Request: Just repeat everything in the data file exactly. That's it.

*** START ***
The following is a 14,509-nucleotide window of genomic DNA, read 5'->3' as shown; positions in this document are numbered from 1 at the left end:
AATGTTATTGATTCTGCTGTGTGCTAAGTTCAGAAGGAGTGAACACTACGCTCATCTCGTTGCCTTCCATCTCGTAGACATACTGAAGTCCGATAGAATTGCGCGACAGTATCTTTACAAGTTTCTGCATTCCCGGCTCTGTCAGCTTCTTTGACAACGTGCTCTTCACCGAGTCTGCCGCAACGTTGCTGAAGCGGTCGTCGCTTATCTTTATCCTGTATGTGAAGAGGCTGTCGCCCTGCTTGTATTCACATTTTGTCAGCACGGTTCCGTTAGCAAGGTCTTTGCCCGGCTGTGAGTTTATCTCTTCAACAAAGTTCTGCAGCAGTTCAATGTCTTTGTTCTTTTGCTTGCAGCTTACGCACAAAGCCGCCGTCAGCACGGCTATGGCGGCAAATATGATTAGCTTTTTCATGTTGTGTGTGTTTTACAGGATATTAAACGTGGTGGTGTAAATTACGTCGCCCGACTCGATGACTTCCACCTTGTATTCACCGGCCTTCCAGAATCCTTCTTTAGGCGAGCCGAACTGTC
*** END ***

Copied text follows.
The following is a 14,509-nucleotide window of genomic DNA, read 5'->3' as shown; positions in this document are numbered from 1 at the left end:
AATGTTATTGATTCTGCTGTGTGCTAAGTTCAGAAGGAGTGAACACTACGCTCATCTCGTTGCCTTCCATCTCGTAGACATACTGAAGTCCGATAGAATTGCGCGACAGTATCTTTACAAGTTTCTGCATTCCCGGCTCTGTCAGCTTCTTTGACAACGTGCTCTTCACCGAGTCTGCCGCAACGTTGCTGAAGCGGTCGTCGCTTATCTTTATCCTGTATGTGAAGAGGCTGTCGCCCTGCTTGTATTCACATTTTGTCAGCACGGTTCCGTTAGCAAGGTCTTTGCCCGGCTGTGAGTTTATCTCTTCAACAAAGTTCTGCAGCAGTTCAATGTCTTTGTTCTTTTGCTTGCAGCTTACGCACAAAGCCGCCGTCAGCACGGCTATGGCGGCAAATATGATTAGCTTTTTCATGTTGTGTGTGTTTTACAGGATATTAAACGTGGTGGTGTAAATTACGTCGCCCGACTCGATGACTTCCACCTTGTATTCACCGGCCTTCCAGAATCCTTCTTTAGGCGAGCCGAACTGTC